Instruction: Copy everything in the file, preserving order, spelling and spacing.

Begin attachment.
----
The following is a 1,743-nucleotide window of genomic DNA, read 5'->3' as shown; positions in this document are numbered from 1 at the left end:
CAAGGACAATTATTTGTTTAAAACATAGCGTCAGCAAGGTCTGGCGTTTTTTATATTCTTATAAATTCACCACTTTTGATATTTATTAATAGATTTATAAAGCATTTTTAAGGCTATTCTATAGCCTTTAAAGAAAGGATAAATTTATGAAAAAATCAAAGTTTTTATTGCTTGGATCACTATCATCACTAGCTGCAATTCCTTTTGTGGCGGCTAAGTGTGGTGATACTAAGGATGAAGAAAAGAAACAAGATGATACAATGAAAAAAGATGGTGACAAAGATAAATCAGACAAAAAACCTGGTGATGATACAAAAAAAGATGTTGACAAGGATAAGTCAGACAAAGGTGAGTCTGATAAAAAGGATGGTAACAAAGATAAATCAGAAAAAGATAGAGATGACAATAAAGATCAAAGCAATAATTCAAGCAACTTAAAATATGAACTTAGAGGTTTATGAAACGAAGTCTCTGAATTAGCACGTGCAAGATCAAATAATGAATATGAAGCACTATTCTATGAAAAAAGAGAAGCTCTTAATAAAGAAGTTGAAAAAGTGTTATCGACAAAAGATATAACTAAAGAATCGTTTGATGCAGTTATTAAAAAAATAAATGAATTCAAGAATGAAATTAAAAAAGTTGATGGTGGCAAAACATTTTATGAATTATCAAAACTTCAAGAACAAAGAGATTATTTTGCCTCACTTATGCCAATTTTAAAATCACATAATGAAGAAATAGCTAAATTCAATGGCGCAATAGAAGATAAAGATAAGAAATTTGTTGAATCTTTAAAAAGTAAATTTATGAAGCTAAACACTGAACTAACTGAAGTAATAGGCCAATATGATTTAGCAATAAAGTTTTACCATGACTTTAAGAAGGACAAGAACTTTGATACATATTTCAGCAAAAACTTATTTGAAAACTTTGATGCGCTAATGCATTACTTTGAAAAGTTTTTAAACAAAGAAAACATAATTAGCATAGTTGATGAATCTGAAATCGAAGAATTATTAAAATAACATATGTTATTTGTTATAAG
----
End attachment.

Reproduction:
The following is a 1,743-nucleotide window of genomic DNA, read 5'->3' as shown; positions in this document are numbered from 1 at the left end:
CAAGGACAATTATTTGTTTAAAACATAGCGTCAGCAAGGTCTGGCGTTTTTTATATTCTTATAAATTCACCACTTTTGATATTTATTAATAGATTTATAAAGCATTTTTAAGGCTATTCTATAGCCTTTAAAGAAAGGATAAATTTATGAAAAAATCAAAGTTTTTATTGCTTGGATCACTATCATCACTAGCTGCAATTCCTTTTGTGGCGGCTAAGTGTGGTGATACTAAGGATGAAGAAAAGAAACAAGATGATACAATGAAAAAAGATGGTGACAAAGATAAATCAGACAAAAAACCTGGTGATGATACAAAAAAAGATGTTGACAAGGATAAGTCAGACAAAGGTGAGTCTGATAAAAAGGATGGTAACAAAGATAAATCAGAAAAAGATAGAGATGACAATAAAGATCAAAGCAATAATTCAAGCAACTTAAAATATGAACTTAGAGGTTTATGAAACGAAGTCTCTGAATTAGCACGTGCAAGATCAAATAATGAATATGAAGCACTATTCTATGAAAAAAGAGAAGCTCTTAATAAAGAAGTTGAAAAAGTGTTATCGACAAAAGATATAACTAAAGAATCGTTTGATGCAGTTATTAAAAAAATAAATGAATTCAAGAATGAAATTAAAAAAGTTGATGGTGGCAAAACATTTTATGAATTATCAAAACTTCAAGAACAAAGAGATTATTTTGCCTCACTTATGCCAATTTTAAAATCACATAATGAAGAAATAGCTAAATTCAATGGCGCAATAGAAGATAAAGATAAGAAATTTGTTGAATCTTTAAAAAGTAAATTTATGAAGCTAAACACTGAACTAACTGAAGTAATAGGCCAATATGATTTAGCAATAAAGTTTTACCATGACTTTAAGAAGGACAAGAACTTTGATACATATTTCAGCAAAAACTTATTTGAAAACTTTGATGCGCTAATGCATTACTTTGAAAAGTTTTTAAACAAAGAAAACATAATTAGCATAGTTGATGAATCTGAAATCGAAGAATTATTAAAATAACATATGTTATTTGTTATAAG